China continues to significantly lag in its commitments to promote and implement regulatory transparency measures, according to a new US-China Business Council (USCBC) report. USCBC analysis of the National People’s Congress (NPC), the State Council, and selected Chinese government agencies shows varying levels of compliance with transparency commitments. In particular, key agencies continue fall short of regularly publishing regulations for required public comment periods of 30 days. As the USCBC 2014 Board Priorities Statement notes, a longer comment period of 60 or 90 days would be preferable to ensure full participation and quality of feedback to draft regulations.
Regulatory transparency—including solicitation of public feedback during the creation of new laws and regulations, open government decision-making, and the ability to access information—is consistently cited as a top concern for USCBC member companies in USCBC’s annual survey on the Chinese business environment. In 2013, transparency ranked eighth as a top operating issue for USCBC members.
USCBC’s 2014 transparency report—the sixth since 2009—covers the period of January to December 2013 and monitors the NPC, the State Council Legislative Affairs Office (SCLAO), and selected PRC government agencies’ records in increasing transparency in their rule-making processes. This year’s report shows that China continues to fall short in meeting its commitments in promoting regulatory transparency.
NPC shows mixed, though slightly improved record on transparency
The NPC continues to have a mixed, though slightly improved record of posting draft laws and keeping them open for comment for a full 30-day period. Sixty-six percent of laws passed over a recent 12-month period were published to the NPC website for comment at some point during their drafting processes. Out of nine laws and amendments passed during the 12-month period covered in this update, six were posted to the NPC website for comment at some point during the drafting or revision process, and all but one—the Amendment to the PRC Consumer Protection Law—were posted for 30 days. Although this is an improvement from the 40 percent compliance during USCBC’s previous mid-March to mid-November 2012 tracking period, it still falls short of China’s transparency commitments.
State Council, ministries show inconsistent or worsened record on transparency
The State Council posted less than 10 percent of its own administrative regulations and departmental rules for public comment through the SCLAO, and it published fewer regulations than during the previous tracking period.
Key government agencies did not show significant improvement either. During the 12-month period tracked in this report, none of the seven agencies involved—the National Development and Reform Commission (NDRC), Ministry of Commerce (MOFCOM), Ministry of Finance (MOF), Ministry of Industry and Information Technology (MIIT), General Administration of Quality Supervision, Inspection and Quarantine (AQSIQ), State Administration of Industry and Commerce (SAIC), and Ministry of Human Resources and Social Security (MOHRSS)—posted a significant fraction of relevant documents for comment on either the SCLAO or agency websites. According to USCBC analysis, less than 10 percent of regulations were posted to the SCLAO site and less than 17 percent of additional regulations were posted to agency sites.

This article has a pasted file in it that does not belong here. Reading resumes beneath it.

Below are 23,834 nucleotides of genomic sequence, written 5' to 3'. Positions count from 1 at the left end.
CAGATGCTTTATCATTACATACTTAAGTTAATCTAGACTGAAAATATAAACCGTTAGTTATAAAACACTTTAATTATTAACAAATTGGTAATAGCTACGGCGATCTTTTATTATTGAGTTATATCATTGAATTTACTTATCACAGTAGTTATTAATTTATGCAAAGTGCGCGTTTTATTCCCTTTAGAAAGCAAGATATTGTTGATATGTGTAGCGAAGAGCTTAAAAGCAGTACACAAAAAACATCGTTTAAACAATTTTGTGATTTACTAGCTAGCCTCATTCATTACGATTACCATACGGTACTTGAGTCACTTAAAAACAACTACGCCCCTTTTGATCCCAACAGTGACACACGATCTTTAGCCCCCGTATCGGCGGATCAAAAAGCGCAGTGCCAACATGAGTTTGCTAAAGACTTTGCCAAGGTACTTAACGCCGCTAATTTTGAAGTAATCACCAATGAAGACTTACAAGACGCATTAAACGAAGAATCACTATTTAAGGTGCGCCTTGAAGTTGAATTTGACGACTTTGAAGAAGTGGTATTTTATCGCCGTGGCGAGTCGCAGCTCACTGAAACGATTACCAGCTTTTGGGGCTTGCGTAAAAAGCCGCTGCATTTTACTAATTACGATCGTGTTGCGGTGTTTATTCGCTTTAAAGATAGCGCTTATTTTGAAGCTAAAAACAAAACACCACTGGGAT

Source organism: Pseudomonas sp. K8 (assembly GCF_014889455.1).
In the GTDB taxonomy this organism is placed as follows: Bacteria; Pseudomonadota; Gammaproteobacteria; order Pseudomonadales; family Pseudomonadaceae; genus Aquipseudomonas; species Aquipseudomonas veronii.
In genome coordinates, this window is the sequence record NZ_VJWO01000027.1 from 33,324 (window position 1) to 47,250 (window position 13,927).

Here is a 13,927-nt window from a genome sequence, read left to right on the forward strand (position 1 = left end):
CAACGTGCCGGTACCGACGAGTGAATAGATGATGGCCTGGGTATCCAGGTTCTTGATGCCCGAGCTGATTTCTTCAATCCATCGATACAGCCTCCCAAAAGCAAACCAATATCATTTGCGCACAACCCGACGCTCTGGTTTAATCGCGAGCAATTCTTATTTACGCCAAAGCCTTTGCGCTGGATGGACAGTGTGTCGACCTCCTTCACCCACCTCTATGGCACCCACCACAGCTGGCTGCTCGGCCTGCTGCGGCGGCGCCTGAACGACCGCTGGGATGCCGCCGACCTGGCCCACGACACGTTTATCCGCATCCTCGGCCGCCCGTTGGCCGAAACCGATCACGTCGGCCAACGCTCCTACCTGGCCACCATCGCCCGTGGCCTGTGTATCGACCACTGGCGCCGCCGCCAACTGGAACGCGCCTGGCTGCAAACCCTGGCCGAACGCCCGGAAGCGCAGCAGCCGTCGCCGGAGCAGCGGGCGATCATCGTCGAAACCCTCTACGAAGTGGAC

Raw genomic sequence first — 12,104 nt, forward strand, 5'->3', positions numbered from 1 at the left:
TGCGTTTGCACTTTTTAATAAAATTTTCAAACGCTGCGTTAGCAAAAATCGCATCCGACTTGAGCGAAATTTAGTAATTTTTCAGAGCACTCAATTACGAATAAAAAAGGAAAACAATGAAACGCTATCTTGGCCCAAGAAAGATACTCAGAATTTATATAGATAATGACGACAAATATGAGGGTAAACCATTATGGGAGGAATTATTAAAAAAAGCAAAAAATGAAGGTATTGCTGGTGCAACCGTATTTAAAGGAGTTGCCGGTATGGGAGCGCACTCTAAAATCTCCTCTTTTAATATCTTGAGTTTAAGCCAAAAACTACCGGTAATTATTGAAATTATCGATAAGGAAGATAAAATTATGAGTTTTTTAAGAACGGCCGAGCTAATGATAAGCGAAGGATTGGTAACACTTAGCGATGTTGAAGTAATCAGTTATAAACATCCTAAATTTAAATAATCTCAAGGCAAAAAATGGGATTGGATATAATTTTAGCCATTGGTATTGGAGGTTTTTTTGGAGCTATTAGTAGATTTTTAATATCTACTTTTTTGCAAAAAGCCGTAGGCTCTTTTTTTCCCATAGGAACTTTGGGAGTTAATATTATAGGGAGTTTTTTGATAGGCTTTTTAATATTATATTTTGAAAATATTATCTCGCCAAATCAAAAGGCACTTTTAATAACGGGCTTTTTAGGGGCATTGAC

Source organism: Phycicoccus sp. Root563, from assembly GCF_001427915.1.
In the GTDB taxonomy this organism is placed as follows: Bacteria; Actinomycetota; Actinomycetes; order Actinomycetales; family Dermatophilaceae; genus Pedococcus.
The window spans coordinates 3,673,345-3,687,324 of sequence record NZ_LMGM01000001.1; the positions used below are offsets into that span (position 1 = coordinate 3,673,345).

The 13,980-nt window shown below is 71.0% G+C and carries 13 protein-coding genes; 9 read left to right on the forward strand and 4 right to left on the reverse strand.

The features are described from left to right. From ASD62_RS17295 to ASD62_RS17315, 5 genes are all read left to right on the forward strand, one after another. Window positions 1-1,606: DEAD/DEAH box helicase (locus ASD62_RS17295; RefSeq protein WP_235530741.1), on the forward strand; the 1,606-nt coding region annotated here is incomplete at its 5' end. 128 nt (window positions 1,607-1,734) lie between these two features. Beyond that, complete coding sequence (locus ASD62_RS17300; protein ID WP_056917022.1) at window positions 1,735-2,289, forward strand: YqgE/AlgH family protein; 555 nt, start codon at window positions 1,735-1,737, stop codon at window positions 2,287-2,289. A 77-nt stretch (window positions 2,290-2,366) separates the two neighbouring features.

In general, agencies posting draft rules and regulations to the SCLAO website also posted them to their own websites, but some posted additional draft regulations to their respective agency websites only, failing to submit them to SCLAO. Compliance worsened overall for NDRC, MIIT, and MOHRSS. These agencies generally posted fewer documents during the current tracking period than in the previous period. While MOFCOM, MOF, AQSIQ, and SAIC also posted fewer documents to the SCLAO website, the documents posted for comment to agency websites remained the same or increased.
USCBC welcomes the State Council’s requirements for agencies to solicit public comment on all administrative documents related to commerce and trade, and recommends that the PRC government:
- Ensure that all administrative regulations and departmental rules are posted on the designated SCLAO information website comment page for the full 30-day comment period. Consider a longer comment period of 60 or 90 days, which would result in better comments for the consideration of government regulators and contribute to improved legislative and regulatory outcomes.
- Publish a clear definition of the documents covered under the State Council’s transparency commitments that specify the inclusion of documents such as catalogues, measures, standards, and opinions, which often affect industry significantly. The lack of such a definition creates challenges for companies and regulators alike. In this report, USCBC examines regulations under both a narrow definition as well as a broader definition that includes administrative regulations that appear to function as State Council or departmental administrative regulations. None of these regulations are explicitly included in any State Council definition.
- Explain in detail, and within the bounds of confidentiality, the economic methodology and rationale that underpin administrative reviews and decision-making by central government bodies, including decisions made based on “national economic security” considerations to allow greater transparency in these processes.
- Create a more organized and comprehensive web-based database of laws and regulations that have been released for comment in order to facilitate annual reviews of progress in transparency from an authoritative source.
By Shelly Zhao